Imagine the look on his face when he woke up in the morning to find me in the same spot on the couch as when he left for sleep hours earlier. I was so exhausted I couldn’t move and nobody ended up sleeping in the big comfy bed. We were both feeling really rough and hung over but had talked about cooking a delicious brunch so it was a team effort and we eventually had pancakes, potatoes and eggs and tried to nourish our bodies out of the hung-over state we were in. We lay around for hours until I was finally able to get the energy to stumble my way back to the buses and subway to Gangdong station. My host was busy taking care of errands and was out most of the day so I took advantage of the quiet and napped for the rest of the day and grabbed a dinner near the house before calling it an early night.
I posted an event request on couchsurfing to see if anyone wanted to go to Lotte World and received responses from a local Korean girl named Dayeon and an expat named Alejandro who agreed to join my couchsurfing host and me on my last full day in Seoul. We all met at the entrance and spent the day exploring the theme park. It was just like a Korean style Disneyland with tons of attractions varying from exhilarating roller coasters to interactive experiences, a colorful and musical parade filled with the theme characters of the park and of course no amusement park experience would be complete without the endless supply of junk food. Something that was different than the Disneyland I grew up knowing so well was an enormous indoor section, which included an ice skating rink and shopping center. The indoor section was much needed because of the cold weather in South Korea that us Southern California folks would never be able to handle. I was especially grateful that the parade portion was held indoors and out of the freezing temperature.
There was a couchsurfing event happening that evening and Dayeon and I decided to go together and make some new friends. On the train ride over, we met another CSer named Candace who was heading to the same place. She was from Georgia and had just arrived for her 1-year teaching contract a few weeks before and was looking to make some new friends. There was about 10 or so people there and the host Amy was going to be moving apartments so she wanted to try to get rid of some things by hosting an item exchange at her place. I brought some of the cold weather things I wouldn’t need back in SE Asia in hopes that someone else might put them to use. It was a great last night enjoying some Cass beer, making new friends and having a few laughs. Plus I was able to get rid of my jacket and fake Uggs to new happy and warmer owners.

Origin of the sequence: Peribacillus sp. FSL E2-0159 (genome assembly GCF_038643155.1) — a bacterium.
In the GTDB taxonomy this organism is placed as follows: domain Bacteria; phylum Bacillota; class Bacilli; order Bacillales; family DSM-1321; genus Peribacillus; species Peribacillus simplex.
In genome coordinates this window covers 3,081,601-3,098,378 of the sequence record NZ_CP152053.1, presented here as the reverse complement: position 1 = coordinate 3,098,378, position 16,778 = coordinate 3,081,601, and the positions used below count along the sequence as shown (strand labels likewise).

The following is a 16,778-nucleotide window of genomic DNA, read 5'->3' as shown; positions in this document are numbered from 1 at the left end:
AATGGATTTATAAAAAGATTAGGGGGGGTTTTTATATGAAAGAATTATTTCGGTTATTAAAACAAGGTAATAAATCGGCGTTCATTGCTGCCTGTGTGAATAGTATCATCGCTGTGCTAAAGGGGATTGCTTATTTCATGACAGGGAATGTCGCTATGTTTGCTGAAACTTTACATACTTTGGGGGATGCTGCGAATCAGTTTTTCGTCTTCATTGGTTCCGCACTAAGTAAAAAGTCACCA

The next morning, I packed my bags and headed out to meet Dayeon and Amy for my last Korean BBQ. It was a sad thing for me indeed as I had grown quite fond of the grilled delicious meat, but wonderful to share the meal with my new found friends. I hadn’t even thought about being sad the last couple of days while kept myself busy meeting new people and seeing new things. After lunch, I still had loads of time to kill before my flight so I decided to give the jimjilbang one last go! I really enjoyed soaking in the hot waters and coming out feeling so warm and refreshed. Dayeon knew where there was one close and it even had a rooftop hot tub. I didn’t like it nearly as much as the first one, but it was still wonderful and I did enjoy soaking in the hot waters naked on a rooftop overlooking Seoul. I definitely did not imagine this would be how I would spend my last few hours enjoying South Korea. I relaxed until it was time to head off. I went back to Zach’s to pick up my bag and was able to meet Bo Ram for a quick coffee and dessert before heading to the airport. As I jumped on the train to leave Seoul, I felt like I had turned my week around and really enjoyed seeing Seoul and meeting new people to create an experience that wasn’t “Seoul-y” related to visiting Jeff.